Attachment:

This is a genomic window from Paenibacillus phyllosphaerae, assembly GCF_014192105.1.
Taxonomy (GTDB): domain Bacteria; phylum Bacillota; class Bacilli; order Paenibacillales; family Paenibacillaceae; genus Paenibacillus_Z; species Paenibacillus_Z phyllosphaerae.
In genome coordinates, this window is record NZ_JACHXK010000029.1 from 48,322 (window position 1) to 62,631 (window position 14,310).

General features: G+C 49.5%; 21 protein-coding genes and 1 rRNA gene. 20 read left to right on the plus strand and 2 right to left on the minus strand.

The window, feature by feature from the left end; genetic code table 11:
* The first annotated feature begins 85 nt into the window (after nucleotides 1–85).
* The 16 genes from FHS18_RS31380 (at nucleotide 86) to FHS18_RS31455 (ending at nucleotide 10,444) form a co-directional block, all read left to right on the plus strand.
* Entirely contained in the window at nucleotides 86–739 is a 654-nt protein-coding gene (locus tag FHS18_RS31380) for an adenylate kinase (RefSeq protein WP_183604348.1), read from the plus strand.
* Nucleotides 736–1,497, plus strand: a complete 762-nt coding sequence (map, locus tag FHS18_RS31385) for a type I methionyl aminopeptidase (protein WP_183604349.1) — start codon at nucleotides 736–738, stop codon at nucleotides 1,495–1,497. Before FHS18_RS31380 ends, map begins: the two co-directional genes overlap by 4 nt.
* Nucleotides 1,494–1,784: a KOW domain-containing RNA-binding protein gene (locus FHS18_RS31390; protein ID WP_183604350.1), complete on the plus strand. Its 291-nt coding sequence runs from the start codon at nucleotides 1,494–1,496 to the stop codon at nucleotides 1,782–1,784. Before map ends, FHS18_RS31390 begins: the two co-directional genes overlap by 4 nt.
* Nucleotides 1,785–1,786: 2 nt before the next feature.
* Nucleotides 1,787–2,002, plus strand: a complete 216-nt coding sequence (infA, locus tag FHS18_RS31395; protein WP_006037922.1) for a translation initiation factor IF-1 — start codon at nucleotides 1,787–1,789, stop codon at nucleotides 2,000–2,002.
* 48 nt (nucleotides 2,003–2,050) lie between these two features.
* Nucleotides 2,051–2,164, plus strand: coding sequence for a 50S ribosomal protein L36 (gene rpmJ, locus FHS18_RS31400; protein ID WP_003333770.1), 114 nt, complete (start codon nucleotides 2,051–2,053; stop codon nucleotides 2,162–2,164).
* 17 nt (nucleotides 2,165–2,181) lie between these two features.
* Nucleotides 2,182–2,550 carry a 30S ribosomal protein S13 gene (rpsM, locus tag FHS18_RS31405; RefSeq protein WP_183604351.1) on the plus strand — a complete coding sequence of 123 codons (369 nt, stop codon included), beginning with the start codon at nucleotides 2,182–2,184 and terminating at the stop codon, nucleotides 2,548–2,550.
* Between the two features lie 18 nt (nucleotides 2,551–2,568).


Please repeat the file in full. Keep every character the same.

This is a genomic window from Paenibacillus phyllosphaerae, assembly GCF_014192105.1.
Taxonomy (GTDB): domain Bacteria; phylum Bacillota; class Bacilli; order Paenibacillales; family Paenibacillaceae; genus Paenibacillus_Z; species Paenibacillus_Z phyllosphaerae.
In genome coordinates, this window is record NZ_JACHXK010000029.1 from 48,322 (window position 1) to 62,631 (window position 14,310).

General features: G+C 49.5%; 21 protein-coding genes and 1 rRNA gene. 20 read left to right on the plus strand and 2 right to left on the minus strand.

The window, feature by feature from the left end; genetic code table 11:
* The first annotated feature begins 85 nt into the window (after nucleotides 1–85).
* The 16 genes from FHS18_RS31380 (at nucleotide 86) to FHS18_RS31455 (ending at nucleotide 10,444) form a co-directional block, all read left to right on the plus strand.
* Entirely contained in the window at nucleotides 86–739 is a 654-nt protein-coding gene (locus tag FHS18_RS31380) for an adenylate kinase (RefSeq protein WP_183604348.1), read from the plus strand.
* Nucleotides 736–1,497, plus strand: a complete 762-nt coding sequence (map, locus tag FHS18_RS31385) for a type I methionyl aminopeptidase (protein WP_183604349.1) — start codon at nucleotides 736–738, stop codon at nucleotides 1,495–1,497. Before FHS18_RS31380 ends, map begins: the two co-directional genes overlap by 4 nt.
* Nucleotides 1,494–1,784: a KOW domain-containing RNA-binding protein gene (locus FHS18_RS31390; protein ID WP_183604350.1), complete on the plus strand. Its 291-nt coding sequence runs from the start codon at nucleotides 1,494–1,496 to the stop codon at nucleotides 1,782–1,784. Before map ends, FHS18_RS31390 begins: the two co-directional genes overlap by 4 nt.
* Nucleotides 1,785–1,786: 2 nt before the next feature.
* Nucleotides 1,787–2,002, plus strand: a complete 216-nt coding sequence (infA, locus tag FHS18_RS31395; protein WP_006037922.1) for a translation initiation factor IF-1 — start codon at nucleotides 1,787–1,789, stop codon at nucleotides 2,000–2,002.
* 48 nt (nucleotides 2,003–2,050) lie between these two features.
* Nucleotides 2,051–2,164, plus strand: coding sequence for a 50S ribosomal protein L36 (gene rpmJ, locus FHS18_RS31400; protein ID WP_003333770.1), 114 nt, complete (start codon nucleotides 2,051–2,053; stop codon nucleotides 2,162–2,164).
* 17 nt (nucleotides 2,165–2,181) lie between these two features.
* Nucleotides 2,182–2,550 carry a 30S ribosomal protein S13 gene (rpsM, locus tag FHS18_RS31405; RefSeq protein WP_183604351.1) on the plus strand — a complete coding sequence of 123 codons (369 nt, stop codon included), beginning with the start codon at nucleotides 2,182–2,184 and terminating at the stop codon, nucleotides 2,548–2,550.
* Between the two features lie 18 nt (nucleotides 2,551–2,568).